Category Archives: religious nationalism

Prevent International Conventions creeping in as Law

Sriyan de Silva, Island, 17 October 2017, where the title is “Sri Lanka, International conventions and debasement of our legislative process”

Arising from Sanja de Silva Jayatilleka’s useful article, titled Government has Accepted the ICJ’s Jurisdiction over Sri Lanka [The Island, 18 September 2017], where she has stated that such acceptance is a consequence of the government’s ratification of the Convention on Enforced Disappearances, it is necessary to examine when/where Sri Lanka is legally bound by the International Conventions it has ratified. [Presumably she means the International Criminal Court and not the International Court of Justice].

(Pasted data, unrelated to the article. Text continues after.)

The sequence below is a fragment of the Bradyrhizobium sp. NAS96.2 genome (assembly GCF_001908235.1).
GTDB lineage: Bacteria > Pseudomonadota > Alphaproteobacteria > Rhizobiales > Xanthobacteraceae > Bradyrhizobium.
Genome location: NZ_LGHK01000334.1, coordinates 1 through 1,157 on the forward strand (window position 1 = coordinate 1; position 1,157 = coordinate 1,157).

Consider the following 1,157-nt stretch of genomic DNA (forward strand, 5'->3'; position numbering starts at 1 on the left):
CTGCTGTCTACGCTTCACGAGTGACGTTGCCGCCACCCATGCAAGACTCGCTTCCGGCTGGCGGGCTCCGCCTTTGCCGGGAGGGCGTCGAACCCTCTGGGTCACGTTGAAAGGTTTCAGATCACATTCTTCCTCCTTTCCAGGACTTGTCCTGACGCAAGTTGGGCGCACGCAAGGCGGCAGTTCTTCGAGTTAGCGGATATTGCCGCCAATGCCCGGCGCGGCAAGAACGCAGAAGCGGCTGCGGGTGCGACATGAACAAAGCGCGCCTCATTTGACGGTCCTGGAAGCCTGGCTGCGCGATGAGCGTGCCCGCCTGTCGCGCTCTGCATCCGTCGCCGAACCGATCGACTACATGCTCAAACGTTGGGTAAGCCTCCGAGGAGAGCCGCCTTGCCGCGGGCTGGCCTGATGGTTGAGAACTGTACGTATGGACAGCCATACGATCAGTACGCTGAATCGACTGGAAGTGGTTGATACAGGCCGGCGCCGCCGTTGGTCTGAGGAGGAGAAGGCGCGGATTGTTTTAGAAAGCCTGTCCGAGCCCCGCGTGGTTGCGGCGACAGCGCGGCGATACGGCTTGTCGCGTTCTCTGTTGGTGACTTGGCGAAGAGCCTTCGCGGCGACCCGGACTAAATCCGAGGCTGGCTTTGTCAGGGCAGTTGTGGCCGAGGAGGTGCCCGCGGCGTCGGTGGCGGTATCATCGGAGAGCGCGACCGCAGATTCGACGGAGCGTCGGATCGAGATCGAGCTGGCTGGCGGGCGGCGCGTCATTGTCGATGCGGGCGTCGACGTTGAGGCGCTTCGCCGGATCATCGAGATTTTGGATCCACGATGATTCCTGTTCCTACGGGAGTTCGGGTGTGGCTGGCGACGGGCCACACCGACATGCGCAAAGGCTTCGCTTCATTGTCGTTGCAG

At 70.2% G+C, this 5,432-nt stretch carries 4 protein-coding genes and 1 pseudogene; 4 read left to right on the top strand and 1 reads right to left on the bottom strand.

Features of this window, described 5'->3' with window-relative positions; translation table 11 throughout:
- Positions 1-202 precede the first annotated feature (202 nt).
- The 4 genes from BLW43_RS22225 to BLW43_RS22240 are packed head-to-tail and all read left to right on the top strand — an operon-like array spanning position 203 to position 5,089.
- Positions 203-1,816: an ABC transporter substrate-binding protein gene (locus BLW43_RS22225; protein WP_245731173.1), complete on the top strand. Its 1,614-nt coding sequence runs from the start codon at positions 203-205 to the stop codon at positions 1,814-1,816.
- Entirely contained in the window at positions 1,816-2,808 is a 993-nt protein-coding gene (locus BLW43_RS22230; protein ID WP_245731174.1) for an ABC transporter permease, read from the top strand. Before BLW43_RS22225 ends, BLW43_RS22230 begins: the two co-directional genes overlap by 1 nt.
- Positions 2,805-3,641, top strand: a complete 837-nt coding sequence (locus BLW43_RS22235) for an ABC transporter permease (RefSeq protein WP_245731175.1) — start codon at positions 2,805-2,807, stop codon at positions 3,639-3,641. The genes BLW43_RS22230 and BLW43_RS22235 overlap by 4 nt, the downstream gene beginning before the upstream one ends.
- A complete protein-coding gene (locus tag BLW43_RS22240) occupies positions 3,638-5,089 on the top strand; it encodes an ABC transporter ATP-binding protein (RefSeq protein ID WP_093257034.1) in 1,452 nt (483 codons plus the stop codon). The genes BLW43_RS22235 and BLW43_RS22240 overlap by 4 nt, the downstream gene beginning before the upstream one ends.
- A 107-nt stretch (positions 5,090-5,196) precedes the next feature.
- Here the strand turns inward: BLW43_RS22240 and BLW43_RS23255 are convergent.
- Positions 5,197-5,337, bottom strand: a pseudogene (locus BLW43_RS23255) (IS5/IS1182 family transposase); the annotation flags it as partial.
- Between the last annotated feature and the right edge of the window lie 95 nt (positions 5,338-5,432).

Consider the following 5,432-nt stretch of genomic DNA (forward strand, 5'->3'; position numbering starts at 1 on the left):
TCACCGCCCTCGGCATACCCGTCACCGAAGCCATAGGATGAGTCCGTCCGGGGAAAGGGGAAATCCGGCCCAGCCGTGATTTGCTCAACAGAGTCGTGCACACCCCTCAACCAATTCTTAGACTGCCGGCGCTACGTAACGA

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When Terrorism assailed Cricket at Lahore, 3 March 2009: A Cumulus Cloud of Questions

Michael Roberts, courtesy of Colombo Telegraph, where the title is different

A distant image of some assailants  

99793-H-Sun cover large

  a dead body is removed subsequently –Pic from AFP

A few years back I studied the attack on the Sri Lankan cricket team when they were on their way to the Gaddafi Stadium at Lahore during the course of their Test Match vs Pakistan in 2009. This analysis is available as “Cricket under Siege:  The Lahore Attack, 3 March 2009,” in my book Incursions & Excursions in and around Sri Lanka Cricket (Colombo, Vijitha Yapa Publications, 2011).. I did not interview Brendon Kuruppu, the SL Team Manager, till after that work was presented. Since he presented a lucid account of his experiences, that essay lacks some of his insights. Continue reading